We first examined ift80 gene expression at multiple time points during development by in situ hybridization. Like other IFT genes, ift80 was expressed maternally (data not shown). At 24 hpf, ift80 was broadly expressed throughout the central nervous system (CNS) and the notochord (Fig. 1). CNS expression persisted through 72 hpf, though notochord expression diminished. Consistent with a role in cilia formation and function, ift80 was expressed in the pronephric ducts (Fig. 1, arrow). We also observed expression in the pectoral fins, which are analogous to the mammalian limb bud. Noticeably, ift80 expression was strongly expressed in the eye but not in the lens/cornea.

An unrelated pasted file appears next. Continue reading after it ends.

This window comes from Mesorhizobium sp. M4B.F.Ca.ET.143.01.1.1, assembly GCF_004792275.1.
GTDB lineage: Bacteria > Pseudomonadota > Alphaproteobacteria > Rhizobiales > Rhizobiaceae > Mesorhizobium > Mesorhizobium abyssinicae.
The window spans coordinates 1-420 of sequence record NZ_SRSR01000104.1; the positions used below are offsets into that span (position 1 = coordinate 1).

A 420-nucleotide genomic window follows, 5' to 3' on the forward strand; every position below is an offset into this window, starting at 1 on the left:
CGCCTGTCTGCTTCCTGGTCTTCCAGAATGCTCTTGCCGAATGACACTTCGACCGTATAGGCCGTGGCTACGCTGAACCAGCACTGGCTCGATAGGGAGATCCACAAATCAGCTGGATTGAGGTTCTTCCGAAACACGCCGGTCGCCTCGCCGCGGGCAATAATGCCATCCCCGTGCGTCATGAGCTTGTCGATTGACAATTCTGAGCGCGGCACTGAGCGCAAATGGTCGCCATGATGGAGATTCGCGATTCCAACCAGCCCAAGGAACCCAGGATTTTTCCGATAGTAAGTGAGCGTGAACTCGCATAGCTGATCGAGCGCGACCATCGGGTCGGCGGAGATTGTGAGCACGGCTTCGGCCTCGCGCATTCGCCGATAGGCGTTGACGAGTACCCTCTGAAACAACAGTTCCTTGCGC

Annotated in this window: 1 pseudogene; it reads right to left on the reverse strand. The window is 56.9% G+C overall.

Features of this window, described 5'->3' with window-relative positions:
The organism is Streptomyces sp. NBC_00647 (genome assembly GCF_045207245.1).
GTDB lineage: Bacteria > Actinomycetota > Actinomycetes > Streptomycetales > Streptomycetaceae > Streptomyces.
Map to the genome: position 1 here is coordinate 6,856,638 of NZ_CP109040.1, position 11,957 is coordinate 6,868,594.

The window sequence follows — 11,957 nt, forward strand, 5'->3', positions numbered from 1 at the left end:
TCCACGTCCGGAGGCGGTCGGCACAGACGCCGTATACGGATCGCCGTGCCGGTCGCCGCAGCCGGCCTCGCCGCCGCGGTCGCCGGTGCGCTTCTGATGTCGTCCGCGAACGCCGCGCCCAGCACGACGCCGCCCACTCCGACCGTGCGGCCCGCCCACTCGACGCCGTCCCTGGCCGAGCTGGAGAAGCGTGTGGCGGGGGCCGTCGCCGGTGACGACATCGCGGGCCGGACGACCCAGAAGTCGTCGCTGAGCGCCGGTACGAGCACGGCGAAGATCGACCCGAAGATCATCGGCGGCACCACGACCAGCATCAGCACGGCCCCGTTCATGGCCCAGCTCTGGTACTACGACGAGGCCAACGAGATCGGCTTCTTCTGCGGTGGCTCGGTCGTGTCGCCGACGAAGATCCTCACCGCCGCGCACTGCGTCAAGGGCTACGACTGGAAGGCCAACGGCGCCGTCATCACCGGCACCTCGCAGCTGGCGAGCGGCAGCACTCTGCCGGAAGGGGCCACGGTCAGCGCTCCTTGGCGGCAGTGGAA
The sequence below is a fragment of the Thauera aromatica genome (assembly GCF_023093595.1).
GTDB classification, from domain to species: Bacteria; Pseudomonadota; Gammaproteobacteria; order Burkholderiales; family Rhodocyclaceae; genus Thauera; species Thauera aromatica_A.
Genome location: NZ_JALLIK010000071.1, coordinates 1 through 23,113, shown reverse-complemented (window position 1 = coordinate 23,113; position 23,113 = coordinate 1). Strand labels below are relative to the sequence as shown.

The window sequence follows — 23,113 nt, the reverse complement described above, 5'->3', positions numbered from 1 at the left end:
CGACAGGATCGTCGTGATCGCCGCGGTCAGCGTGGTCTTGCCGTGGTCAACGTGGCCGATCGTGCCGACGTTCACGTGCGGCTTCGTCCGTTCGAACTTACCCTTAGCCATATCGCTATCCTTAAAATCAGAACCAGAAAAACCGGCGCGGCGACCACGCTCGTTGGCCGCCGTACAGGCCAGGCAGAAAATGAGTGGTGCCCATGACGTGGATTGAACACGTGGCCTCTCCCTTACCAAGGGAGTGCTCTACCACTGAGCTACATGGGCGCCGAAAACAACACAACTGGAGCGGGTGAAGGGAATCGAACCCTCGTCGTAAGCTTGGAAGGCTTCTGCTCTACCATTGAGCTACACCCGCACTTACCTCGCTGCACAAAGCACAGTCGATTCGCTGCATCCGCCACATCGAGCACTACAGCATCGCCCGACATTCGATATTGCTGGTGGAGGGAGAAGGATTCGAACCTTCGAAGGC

Figure 1.
 
Expression of ift80 during zebrafish development. Whole-mount in situ hybridization with an ift80 riboprobe on 24 hpf, 48 hpf, and 72 hpf. Top row: lateral views. Bottom row: dorsal view. Dashed lines: eyes are outlined. Arrow: pronephric duct in the lateral view of the 72-hpf embryo.
Figure 1.
 
Expression of ift80 during zebrafish development. Whole-mount in situ hybridization with an ift80 riboprobe on 24 hpf, 48 hpf, and 72 hpf. Top row: lateral views. Bottom row: dorsal view. Dashed lines: eyes are outlined. Arrow: pronephric duct in the lateral view of the 72-hpf embryo.